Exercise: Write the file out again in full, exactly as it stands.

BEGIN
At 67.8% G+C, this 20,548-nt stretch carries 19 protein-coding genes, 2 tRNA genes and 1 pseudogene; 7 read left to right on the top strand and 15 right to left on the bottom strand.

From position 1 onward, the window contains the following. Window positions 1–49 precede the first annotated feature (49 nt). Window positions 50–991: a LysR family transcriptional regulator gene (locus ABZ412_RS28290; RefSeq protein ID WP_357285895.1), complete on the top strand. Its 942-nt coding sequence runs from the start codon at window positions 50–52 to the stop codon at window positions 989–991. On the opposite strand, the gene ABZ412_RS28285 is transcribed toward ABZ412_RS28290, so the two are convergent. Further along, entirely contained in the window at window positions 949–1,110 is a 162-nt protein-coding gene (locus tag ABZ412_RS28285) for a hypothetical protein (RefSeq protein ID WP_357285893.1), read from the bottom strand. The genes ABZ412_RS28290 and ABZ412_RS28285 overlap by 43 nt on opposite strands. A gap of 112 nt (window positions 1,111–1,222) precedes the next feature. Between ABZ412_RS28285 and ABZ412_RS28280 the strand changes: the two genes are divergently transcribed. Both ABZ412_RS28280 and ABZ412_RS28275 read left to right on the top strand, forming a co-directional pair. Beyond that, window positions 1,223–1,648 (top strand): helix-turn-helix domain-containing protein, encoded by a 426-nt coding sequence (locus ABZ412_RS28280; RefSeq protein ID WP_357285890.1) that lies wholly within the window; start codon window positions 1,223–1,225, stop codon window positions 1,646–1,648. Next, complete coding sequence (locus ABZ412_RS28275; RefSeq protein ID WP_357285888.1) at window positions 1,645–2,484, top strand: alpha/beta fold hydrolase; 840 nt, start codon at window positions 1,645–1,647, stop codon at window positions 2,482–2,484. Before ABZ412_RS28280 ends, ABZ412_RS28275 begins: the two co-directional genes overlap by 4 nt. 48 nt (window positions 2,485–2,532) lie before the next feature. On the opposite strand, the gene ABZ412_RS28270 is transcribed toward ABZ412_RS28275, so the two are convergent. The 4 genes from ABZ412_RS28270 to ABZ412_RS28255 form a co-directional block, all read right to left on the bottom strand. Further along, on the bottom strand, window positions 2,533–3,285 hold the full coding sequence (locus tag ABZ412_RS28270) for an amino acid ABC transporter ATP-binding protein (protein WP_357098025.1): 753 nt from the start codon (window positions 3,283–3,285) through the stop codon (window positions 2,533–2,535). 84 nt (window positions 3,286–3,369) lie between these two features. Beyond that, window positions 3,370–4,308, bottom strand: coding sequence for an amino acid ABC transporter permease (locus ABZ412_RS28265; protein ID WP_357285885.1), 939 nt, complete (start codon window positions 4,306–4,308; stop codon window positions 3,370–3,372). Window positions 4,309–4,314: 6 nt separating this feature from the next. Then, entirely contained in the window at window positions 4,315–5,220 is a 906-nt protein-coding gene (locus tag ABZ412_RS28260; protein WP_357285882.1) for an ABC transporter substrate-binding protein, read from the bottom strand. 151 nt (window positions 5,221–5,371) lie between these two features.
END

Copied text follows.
At 67.8% G+C, this 20,548-nt stretch carries 19 protein-coding genes, 2 tRNA genes and 1 pseudogene; 7 read left to right on the top strand and 15 right to left on the bottom strand.

From position 1 onward, the window contains the following. Window positions 1–49 precede the first annotated feature (49 nt). Window positions 50–991: a LysR family transcriptional regulator gene (locus ABZ412_RS28290; RefSeq protein ID WP_357285895.1), complete on the top strand. Its 942-nt coding sequence runs from the start codon at window positions 50–52 to the stop codon at window positions 989–991. On the opposite strand, the gene ABZ412_RS28285 is transcribed toward ABZ412_RS28290, so the two are convergent. Further along, entirely contained in the window at window positions 949–1,110 is a 162-nt protein-coding gene (locus tag ABZ412_RS28285) for a hypothetical protein (RefSeq protein ID WP_357285893.1), read from the bottom strand. The genes ABZ412_RS28290 and ABZ412_RS28285 overlap by 43 nt on opposite strands. A gap of 112 nt (window positions 1,111–1,222) precedes the next feature. Between ABZ412_RS28285 and ABZ412_RS28280 the strand changes: the two genes are divergently transcribed. Both ABZ412_RS28280 and ABZ412_RS28275 read left to right on the top strand, forming a co-directional pair. Beyond that, window positions 1,223–1,648 (top strand): helix-turn-helix domain-containing protein, encoded by a 426-nt coding sequence (locus ABZ412_RS28280; RefSeq protein ID WP_357285890.1) that lies wholly within the window; start codon window positions 1,223–1,225, stop codon window positions 1,646–1,648. Next, complete coding sequence (locus ABZ412_RS28275; RefSeq protein ID WP_357285888.1) at window positions 1,645–2,484, top strand: alpha/beta fold hydrolase; 840 nt, start codon at window positions 1,645–1,647, stop codon at window positions 2,482–2,484. Before ABZ412_RS28280 ends, ABZ412_RS28275 begins: the two co-directional genes overlap by 4 nt. 48 nt (window positions 2,485–2,532) lie before the next feature. On the opposite strand, the gene ABZ412_RS28270 is transcribed toward ABZ412_RS28275, so the two are convergent. The 4 genes from ABZ412_RS28270 to ABZ412_RS28255 form a co-directional block, all read right to left on the bottom strand. Further along, on the bottom strand, window positions 2,533–3,285 hold the full coding sequence (locus tag ABZ412_RS28270) for an amino acid ABC transporter ATP-binding protein (protein WP_357098025.1): 753 nt from the start codon (window positions 3,283–3,285) through the stop codon (window positions 2,533–2,535). 84 nt (window positions 3,286–3,369) lie between these two features. Beyond that, window positions 3,370–4,308, bottom strand: coding sequence for an amino acid ABC transporter permease (locus ABZ412_RS28265; protein ID WP_357285885.1), 939 nt, complete (start codon window positions 4,306–4,308; stop codon window positions 3,370–3,372). Window positions 4,309–4,314: 6 nt separating this feature from the next. Then, entirely contained in the window at window positions 4,315–5,220 is a 906-nt protein-coding gene (locus tag ABZ412_RS28260; protein WP_357285882.1) for an ABC transporter substrate-binding protein, read from the bottom strand. 151 nt (window positions 5,221–5,371) lie between these two features.